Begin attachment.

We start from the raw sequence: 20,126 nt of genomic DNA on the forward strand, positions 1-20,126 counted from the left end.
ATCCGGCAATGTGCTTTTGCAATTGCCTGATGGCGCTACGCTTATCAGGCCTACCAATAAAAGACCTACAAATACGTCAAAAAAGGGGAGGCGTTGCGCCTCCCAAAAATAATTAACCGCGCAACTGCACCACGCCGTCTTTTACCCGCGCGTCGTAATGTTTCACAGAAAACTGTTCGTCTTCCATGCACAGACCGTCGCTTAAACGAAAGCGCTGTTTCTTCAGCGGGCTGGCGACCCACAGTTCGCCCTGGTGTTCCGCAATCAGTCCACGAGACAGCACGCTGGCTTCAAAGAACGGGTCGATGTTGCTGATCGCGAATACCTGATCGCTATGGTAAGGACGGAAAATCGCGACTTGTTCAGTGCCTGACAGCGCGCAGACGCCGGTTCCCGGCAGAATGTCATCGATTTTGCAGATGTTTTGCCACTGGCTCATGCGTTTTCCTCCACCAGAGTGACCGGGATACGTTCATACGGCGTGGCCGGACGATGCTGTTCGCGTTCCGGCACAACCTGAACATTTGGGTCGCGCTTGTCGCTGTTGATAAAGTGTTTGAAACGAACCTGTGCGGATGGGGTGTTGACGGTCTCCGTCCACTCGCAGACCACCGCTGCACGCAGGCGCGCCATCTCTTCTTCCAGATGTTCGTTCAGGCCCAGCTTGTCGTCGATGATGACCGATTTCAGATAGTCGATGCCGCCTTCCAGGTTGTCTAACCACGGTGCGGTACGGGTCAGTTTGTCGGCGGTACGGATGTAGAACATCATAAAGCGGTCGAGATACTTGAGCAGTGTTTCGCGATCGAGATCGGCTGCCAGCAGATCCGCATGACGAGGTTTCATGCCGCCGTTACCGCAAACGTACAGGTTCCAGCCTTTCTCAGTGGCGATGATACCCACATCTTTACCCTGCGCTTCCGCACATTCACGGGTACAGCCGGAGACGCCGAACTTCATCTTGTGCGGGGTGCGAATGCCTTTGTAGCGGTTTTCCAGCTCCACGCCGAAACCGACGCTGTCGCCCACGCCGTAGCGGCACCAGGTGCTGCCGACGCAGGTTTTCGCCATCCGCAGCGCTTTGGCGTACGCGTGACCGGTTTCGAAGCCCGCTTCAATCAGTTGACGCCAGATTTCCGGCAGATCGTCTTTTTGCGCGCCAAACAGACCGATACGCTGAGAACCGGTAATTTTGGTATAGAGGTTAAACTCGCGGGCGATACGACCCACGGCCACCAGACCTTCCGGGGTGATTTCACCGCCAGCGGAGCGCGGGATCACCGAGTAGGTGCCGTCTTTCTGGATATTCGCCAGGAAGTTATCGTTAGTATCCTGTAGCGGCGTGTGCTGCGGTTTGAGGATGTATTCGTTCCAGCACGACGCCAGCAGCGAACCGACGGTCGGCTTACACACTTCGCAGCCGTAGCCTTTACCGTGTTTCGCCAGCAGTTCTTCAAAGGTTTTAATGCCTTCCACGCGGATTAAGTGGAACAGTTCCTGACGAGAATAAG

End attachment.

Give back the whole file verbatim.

We start from the raw sequence: 20,126 nt of genomic DNA on the forward strand, positions 1-20,126 counted from the left end.
ATCCGGCAATGTGCTTTTGCAATTGCCTGATGGCGCTACGCTTATCAGGCCTACCAATAAAAGACCTACAAATACGTCAAAAAAGGGGAGGCGTTGCGCCTCCCAAAAATAATTAACCGCGCAACTGCACCACGCCGTCTTTTACCCGCGCGTCGTAATGTTTCACAGAAAACTGTTCGTCTTCCATGCACAGACCGTCGCTTAAACGAAAGCGCTGTTTCTTCAGCGGGCTGGCGACCCACAGTTCGCCCTGGTGTTCCGCAATCAGTCCACGAGACAGCACGCTGGCTTCAAAGAACGGGTCGATGTTGCTGATCGCGAATACCTGATCGCTATGGTAAGGACGGAAAATCGCGACTTGTTCAGTGCCTGACAGCGCGCAGACGCCGGTTCCCGGCAGAATGTCATCGATTTTGCAGATGTTTTGCCACTGGCTCATGCGTTTTCCTCCACCAGAGTGACCGGGATACGTTCATACGGCGTGGCCGGACGATGCTGTTCGCGTTCCGGCACAACCTGAACATTTGGGTCGCGCTTGTCGCTGTTGATAAAGTGTTTGAAACGAACCTGTGCGGATGGGGTGTTGACGGTCTCCGTCCACTCGCAGACCACCGCTGCACGCAGGCGCGCCATCTCTTCTTCCAGATGTTCGTTCAGGCCCAGCTTGTCGTCGATGATGACCGATTTCAGATAGTCGATGCCGCCTTCCAGGTTGTCTAACCACGGTGCGGTACGGGTCAGTTTGTCGGCGGTACGGATGTAGAACATCATAAAGCGGTCGAGATACTTGAGCAGTGTTTCGCGATCGAGATCGGCTGCCAGCAGATCCGCATGACGAGGTTTCATGCCGCCGTTACCGCAAACGTACAGGTTCCAGCCTTTCTCAGTGGCGATGATACCCACATCTTTACCCTGCGCTTCCGCACATTCACGGGTACAGCCGGAGACGCCGAACTTCATCTTGTGCGGGGTGCGAATGCCTTTGTAGCGGTTTTCCAGCTCCACGCCGAAACCGACGCTGTCGCCCACGCCGTAGCGGCACCAGGTGCTGCCGACGCAGGTTTTCGCCATCCGCAGCGCTTTGGCGTACGCGTGACCGGTTTCGAAGCCCGCTTCAATCAGTTGACGCCAGATTTCCGGCAGATCGTCTTTTTGCGCGCCAAACAGACCGATACGCTGAGAACCGGTAATTTTGGTATAGAGGTTAAACTCGCGGGCGATACGACCCACGGCCACCAGACCTTCCGGGGTGATTTCACCGCCAGCGGAGCGCGGGATCACCGAGTAGGTGCCGTCTTTCTGGATATTCGCCAGGAAGTTATCGTTAGTATCCTGTAGCGGCGTGTGCTGCGGTTTGAGGATGTATTCGTTCCAGCACGACGCCAGCAGCGAACCGACGGTCGGCTTACACACTTCGCAGCCGTAGCCTTTACCGTGTTTCGCCAGCAGTTCTTCAAAGGTTTTAATGCCTTCCACGCGGATTAAGTGGAACAGTTCCTGACGAGAATAAG